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China United Network Communications Co Ltd, known as China Unicom, said on Thursday that it has started testing a TD-LTE 4G network, which it will use if the government doesn't allow it to use its favored FDD-LTE technology in the upcoming 4G licensing process.
China's second-biggest mobile operator by subscribers is said to have taken the preemptive action because it expects the government to follow a similar strategy as in its 3G auction, when it first awarded licenses for TD-LTE networks, a technology which is mostly backed by its arch-rival China Mobile Ltd, which has the most subscribers in the country.
The government is widely expected to award 4G licenses before the end of the year. And if it licenses TD-LTE networks first, it will give China Mobile a big edge in the 4G market over its competitors.
After reporting a 55 percent jump in its first-half profit, Chang Xiaobing, the company's chairman, said investment on TD-LTE technology has already started and testing will begin in major cities. Funds will come from Hong Kong-listed China Unicom, rather than from its controlling company China United Network Communications Corp Ltd, which previously funded some of China Unicom's network tests.
"I expect Beijing to license TD-LTE first, so we have to prepare," Chang told a news conference in Hong Kong on Thursday.
Beijing favors TD-LTE, or Time-Division Long-Term Evolution, because the network's core technologies are developed by Chinese companies. The technology was developed specifically for the Chinese market and is expected to serve a quarter of the global market by 2016.
China Unicom's infrastructure mainly supports FDD-LTE, or Frequency Division Duplexing Long-Term Evolution, which is the world's dominant 4G technology. Out of the 156 commercial 4G networks operating around the world in March 2013, 142 were FDD-LTE and 14 were TD-LTE networks. China Mobile operates a FDD-LTE network in Hong Kong and is trying to integrate it with the mainland's TD-LTE market.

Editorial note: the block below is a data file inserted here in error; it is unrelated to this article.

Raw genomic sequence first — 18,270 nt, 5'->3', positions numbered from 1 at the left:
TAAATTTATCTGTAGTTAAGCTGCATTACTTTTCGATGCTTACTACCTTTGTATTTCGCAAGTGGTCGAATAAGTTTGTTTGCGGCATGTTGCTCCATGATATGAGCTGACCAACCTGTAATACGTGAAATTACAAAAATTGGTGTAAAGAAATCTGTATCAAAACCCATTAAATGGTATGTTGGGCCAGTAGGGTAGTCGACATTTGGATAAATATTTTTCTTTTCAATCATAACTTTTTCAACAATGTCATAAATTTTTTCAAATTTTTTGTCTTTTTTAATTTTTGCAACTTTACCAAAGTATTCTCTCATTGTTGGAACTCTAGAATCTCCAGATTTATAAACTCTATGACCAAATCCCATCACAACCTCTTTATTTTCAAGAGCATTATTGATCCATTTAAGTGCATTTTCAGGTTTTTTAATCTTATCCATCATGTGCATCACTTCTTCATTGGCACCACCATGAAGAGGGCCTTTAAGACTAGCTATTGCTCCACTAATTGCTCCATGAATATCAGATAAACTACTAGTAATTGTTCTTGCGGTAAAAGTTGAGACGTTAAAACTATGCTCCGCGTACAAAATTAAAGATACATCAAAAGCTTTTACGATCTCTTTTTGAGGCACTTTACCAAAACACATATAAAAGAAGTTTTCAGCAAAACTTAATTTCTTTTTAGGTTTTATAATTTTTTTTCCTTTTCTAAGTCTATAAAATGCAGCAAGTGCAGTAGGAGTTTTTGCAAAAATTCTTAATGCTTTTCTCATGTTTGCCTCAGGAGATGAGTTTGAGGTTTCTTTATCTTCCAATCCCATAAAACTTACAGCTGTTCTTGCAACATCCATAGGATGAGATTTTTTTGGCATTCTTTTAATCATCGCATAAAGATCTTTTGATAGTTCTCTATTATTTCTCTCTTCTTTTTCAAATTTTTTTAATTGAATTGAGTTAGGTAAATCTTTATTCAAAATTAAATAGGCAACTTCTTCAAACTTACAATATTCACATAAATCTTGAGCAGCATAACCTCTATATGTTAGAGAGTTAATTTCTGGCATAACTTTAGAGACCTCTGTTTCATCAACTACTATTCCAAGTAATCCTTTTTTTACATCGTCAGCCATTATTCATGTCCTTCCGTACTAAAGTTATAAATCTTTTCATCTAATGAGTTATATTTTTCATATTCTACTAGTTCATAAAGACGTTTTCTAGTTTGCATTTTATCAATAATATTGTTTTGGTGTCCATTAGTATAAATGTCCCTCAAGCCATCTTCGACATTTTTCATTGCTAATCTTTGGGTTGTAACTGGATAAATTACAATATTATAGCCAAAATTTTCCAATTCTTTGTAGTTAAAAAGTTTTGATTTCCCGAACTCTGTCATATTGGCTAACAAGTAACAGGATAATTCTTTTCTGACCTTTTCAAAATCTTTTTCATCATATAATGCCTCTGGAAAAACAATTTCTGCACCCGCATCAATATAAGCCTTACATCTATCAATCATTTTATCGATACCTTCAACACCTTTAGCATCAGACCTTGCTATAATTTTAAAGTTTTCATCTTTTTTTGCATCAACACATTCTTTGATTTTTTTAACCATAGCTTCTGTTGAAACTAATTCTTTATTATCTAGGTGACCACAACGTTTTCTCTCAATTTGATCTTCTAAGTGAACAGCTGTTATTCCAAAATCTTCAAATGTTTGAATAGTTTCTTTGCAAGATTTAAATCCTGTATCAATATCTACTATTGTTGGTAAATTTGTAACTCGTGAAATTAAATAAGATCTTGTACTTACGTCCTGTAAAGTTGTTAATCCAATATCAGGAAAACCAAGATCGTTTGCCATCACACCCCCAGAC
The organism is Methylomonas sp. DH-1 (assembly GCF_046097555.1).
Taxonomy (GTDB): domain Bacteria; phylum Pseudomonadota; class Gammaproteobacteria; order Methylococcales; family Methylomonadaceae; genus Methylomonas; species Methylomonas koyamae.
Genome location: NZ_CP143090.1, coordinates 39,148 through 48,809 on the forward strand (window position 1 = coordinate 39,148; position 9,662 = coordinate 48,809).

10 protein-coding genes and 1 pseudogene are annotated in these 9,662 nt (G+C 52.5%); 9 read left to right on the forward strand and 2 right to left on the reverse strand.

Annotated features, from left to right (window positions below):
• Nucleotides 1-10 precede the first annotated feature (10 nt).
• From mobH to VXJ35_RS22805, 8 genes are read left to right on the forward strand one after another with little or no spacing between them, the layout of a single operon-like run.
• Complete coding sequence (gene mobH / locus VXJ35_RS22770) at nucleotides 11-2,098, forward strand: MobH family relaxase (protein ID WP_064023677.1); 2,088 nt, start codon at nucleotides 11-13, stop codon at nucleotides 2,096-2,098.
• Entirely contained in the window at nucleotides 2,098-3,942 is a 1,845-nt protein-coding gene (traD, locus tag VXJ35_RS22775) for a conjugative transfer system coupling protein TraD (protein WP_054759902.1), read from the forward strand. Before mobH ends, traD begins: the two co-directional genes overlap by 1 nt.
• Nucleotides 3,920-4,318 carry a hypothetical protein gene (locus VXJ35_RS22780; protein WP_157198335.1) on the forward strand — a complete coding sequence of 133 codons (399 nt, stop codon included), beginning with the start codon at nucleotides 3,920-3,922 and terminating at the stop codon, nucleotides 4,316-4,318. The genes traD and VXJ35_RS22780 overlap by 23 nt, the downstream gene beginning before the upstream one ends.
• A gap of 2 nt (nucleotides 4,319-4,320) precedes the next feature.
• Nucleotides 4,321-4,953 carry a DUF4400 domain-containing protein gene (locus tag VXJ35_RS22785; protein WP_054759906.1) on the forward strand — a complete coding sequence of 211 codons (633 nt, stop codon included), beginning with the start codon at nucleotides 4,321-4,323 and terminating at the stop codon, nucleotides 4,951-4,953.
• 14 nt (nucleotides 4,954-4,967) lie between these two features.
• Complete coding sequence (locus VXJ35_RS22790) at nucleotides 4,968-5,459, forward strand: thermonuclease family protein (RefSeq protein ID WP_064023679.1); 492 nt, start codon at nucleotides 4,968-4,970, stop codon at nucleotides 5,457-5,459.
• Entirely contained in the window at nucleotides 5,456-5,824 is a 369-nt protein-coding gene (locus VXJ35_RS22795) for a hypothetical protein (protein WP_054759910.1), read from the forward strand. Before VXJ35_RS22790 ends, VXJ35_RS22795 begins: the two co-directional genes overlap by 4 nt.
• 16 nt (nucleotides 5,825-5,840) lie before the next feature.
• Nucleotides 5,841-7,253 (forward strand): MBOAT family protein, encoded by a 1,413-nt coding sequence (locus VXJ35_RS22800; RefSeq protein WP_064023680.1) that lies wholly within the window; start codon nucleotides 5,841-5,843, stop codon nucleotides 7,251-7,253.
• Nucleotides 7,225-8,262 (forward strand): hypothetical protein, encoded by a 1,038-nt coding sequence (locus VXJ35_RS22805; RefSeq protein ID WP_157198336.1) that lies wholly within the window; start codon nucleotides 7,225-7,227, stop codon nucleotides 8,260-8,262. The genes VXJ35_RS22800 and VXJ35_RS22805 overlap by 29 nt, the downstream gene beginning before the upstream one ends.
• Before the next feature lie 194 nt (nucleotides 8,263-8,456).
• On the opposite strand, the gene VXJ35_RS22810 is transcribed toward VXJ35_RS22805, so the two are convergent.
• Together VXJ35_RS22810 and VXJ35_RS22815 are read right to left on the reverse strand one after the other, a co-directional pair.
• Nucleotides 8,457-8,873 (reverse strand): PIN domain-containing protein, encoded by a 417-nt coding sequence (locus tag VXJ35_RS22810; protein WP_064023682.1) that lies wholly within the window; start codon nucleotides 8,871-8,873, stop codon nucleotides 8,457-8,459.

Chang said China Unicom's capital expenditure will stay within the full-year budget of 80 billion yuan ($12.96 billion), despite the planned investment in TD-LTE networks.
Media reports said that China Telecom Corp Ltd, the other major operator in China, will rent China Mobile's TD-LTE 4G infrastructure. Chang refused to say if China Unicom will do the same.
China Unicom's first-half profit surged to 5.32 billion yuan compared with 3.43 billion yuan in the same period in 2012. Revenue was up 18.6 percent to 144.3 billion yuan, boosted by a 52 percent increase in income from 3G services to 40.9 billion yuan. The company's 3G subscribers grew a stunning 74 percent to more than 100 million.
China Unicom shares gained 2.67 percent on Thursday. Trading of the stocks was suspended in the afternoon, after the website of the State-owned Asset Supervision and Administration Commission published the company's earnings before they were reported to the Hong Kong stock exchange. China Unicom shares surged after the disclosure at around 3:30 pm.
A China Unicom spokesman apologized for the incident and promised it won't happen again.